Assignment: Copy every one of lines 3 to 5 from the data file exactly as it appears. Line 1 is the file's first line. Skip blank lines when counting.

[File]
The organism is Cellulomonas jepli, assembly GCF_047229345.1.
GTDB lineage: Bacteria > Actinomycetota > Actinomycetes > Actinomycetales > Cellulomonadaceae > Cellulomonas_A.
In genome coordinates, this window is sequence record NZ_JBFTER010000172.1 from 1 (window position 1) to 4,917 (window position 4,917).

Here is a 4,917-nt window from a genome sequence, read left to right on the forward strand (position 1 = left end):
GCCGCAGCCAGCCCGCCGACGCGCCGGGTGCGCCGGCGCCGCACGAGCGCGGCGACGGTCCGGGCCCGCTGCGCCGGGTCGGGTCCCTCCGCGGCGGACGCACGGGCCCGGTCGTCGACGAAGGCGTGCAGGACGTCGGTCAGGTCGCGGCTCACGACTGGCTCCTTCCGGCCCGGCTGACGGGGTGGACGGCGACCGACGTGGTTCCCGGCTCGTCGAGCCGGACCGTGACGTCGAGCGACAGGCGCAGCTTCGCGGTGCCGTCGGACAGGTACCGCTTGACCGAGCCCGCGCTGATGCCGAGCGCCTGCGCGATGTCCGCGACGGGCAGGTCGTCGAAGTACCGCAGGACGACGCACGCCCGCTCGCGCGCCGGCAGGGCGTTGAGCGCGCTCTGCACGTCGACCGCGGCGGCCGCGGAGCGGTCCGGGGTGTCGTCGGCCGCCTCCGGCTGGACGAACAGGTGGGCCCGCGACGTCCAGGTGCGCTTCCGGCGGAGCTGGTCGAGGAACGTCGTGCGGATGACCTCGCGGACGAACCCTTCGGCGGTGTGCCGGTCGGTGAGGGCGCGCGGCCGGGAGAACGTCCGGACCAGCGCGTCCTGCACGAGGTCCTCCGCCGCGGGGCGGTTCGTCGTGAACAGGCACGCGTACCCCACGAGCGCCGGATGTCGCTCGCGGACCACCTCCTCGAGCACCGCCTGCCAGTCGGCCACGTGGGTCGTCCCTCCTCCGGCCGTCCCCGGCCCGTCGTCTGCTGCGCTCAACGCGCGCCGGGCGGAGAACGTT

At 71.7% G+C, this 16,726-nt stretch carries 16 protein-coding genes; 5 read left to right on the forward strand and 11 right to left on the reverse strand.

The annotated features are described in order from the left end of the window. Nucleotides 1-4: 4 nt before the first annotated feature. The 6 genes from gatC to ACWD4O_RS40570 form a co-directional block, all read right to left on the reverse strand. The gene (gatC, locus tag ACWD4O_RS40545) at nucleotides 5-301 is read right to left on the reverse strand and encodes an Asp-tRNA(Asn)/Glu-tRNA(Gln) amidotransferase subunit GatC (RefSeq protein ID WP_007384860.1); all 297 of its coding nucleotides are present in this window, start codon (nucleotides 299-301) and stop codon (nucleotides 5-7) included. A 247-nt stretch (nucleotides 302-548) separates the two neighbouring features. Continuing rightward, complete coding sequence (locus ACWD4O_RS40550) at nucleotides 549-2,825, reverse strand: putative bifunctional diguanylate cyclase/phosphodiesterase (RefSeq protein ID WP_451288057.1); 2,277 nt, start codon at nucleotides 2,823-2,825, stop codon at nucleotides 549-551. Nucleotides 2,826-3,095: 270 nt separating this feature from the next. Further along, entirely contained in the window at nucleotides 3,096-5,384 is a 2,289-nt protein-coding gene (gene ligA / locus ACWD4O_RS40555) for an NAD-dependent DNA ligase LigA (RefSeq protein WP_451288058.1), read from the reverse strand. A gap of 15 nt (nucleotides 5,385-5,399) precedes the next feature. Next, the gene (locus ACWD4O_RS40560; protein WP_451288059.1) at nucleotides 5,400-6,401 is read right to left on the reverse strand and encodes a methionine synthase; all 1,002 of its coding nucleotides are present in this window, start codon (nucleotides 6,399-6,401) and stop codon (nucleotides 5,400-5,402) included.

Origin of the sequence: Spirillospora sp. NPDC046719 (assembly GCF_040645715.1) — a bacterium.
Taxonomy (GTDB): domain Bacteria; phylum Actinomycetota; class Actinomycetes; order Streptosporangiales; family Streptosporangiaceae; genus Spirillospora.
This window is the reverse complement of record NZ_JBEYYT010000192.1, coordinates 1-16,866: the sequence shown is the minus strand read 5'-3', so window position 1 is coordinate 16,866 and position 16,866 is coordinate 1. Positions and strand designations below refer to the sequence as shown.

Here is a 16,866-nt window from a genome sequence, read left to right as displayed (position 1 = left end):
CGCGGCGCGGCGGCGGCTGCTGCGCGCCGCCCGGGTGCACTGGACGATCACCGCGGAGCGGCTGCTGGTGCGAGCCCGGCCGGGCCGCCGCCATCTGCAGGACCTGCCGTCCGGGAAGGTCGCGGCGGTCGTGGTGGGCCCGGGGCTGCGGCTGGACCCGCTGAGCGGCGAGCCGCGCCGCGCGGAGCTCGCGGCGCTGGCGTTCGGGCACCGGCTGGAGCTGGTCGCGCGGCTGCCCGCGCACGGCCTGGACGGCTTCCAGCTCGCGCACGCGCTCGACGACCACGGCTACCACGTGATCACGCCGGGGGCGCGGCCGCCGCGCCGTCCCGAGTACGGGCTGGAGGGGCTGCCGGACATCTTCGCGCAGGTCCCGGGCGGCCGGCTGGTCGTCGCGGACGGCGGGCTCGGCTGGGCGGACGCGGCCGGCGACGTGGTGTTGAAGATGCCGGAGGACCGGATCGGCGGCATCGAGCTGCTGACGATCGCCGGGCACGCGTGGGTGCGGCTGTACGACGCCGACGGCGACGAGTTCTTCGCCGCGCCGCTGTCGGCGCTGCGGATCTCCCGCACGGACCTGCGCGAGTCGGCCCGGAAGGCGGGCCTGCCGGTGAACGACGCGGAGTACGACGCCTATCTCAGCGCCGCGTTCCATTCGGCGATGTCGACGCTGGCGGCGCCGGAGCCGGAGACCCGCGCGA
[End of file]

In genome coordinates, this window is sequence record NZ_JBFTER010000172.1 from 1 (window position 1) to 4,917 (window position 4,917).

Here is a 4,917-nt window from a genome sequence, read left to right on the forward strand (position 1 = left end):
GCCGCAGCCAGCCCGCCGACGCGCCGGGTGCGCCGGCGCCGCACGAGCGCGGCGACGGTCCGGGCCCGCTGCGCCGGGTCGGGTCCCTCCGCGGCGGACGCACGGGCCCGGTCGTCGACGAAGGCGTGCAGGACGTCGGTCAGGTCGCGGCTCACGACTGGCTCCTTCCGGCCCGGCTGACGGGGTGGACGGCGACCGACGTGGTTCCCGGCTCGTCGAGCCGGACCGTGACGTCGAGCGACAGGCGCAGCTTCGCGGTGCCGTCGGACAGGTACCGCTTGACCGAGCCCGCGCTGATGCCGAGCGCCTGCGCGATGTCCGCGACGGGCAGGTCGTCGAAGTACCGCAGGACGACGCACGCCCGCTCGCGCGCCGGCAGGGCGTTGAGCGCGCTCTGCACGTCGACCGCGGCGGCCGCGGAGCGGTCCGGGGTGTCGTCGGCCGCCTCCGGCTGGACGAACAGGTGGGCCCGCGACGTCCAGGTGCGCTTCCGGCGGAGCTGGTCGAGGAACGTCGTGCGGATGACCTCGCGGACGAACCCTTCGGCGGTGTGCCGGTCGGTGAGGGCGCGCGGCCGGGAGAACGTCCGGACCAGCGCGTCCTGCACGAGGTCCTCCGCCGCGGGGCGGTTCGTCGTGAACAGGCACGCGTACCCCACGAGCGCCGGATGTCGCTCGCGGACCACCTCCTCGAGCACCGCCTGCCAGTCGGCCACGTGGGTCGTCCCTCCTCCGGCCGTCCCCGGCCCGTCGTCTGCTGCGCTCAACGCGCGCCGGGCGGAGAACGTT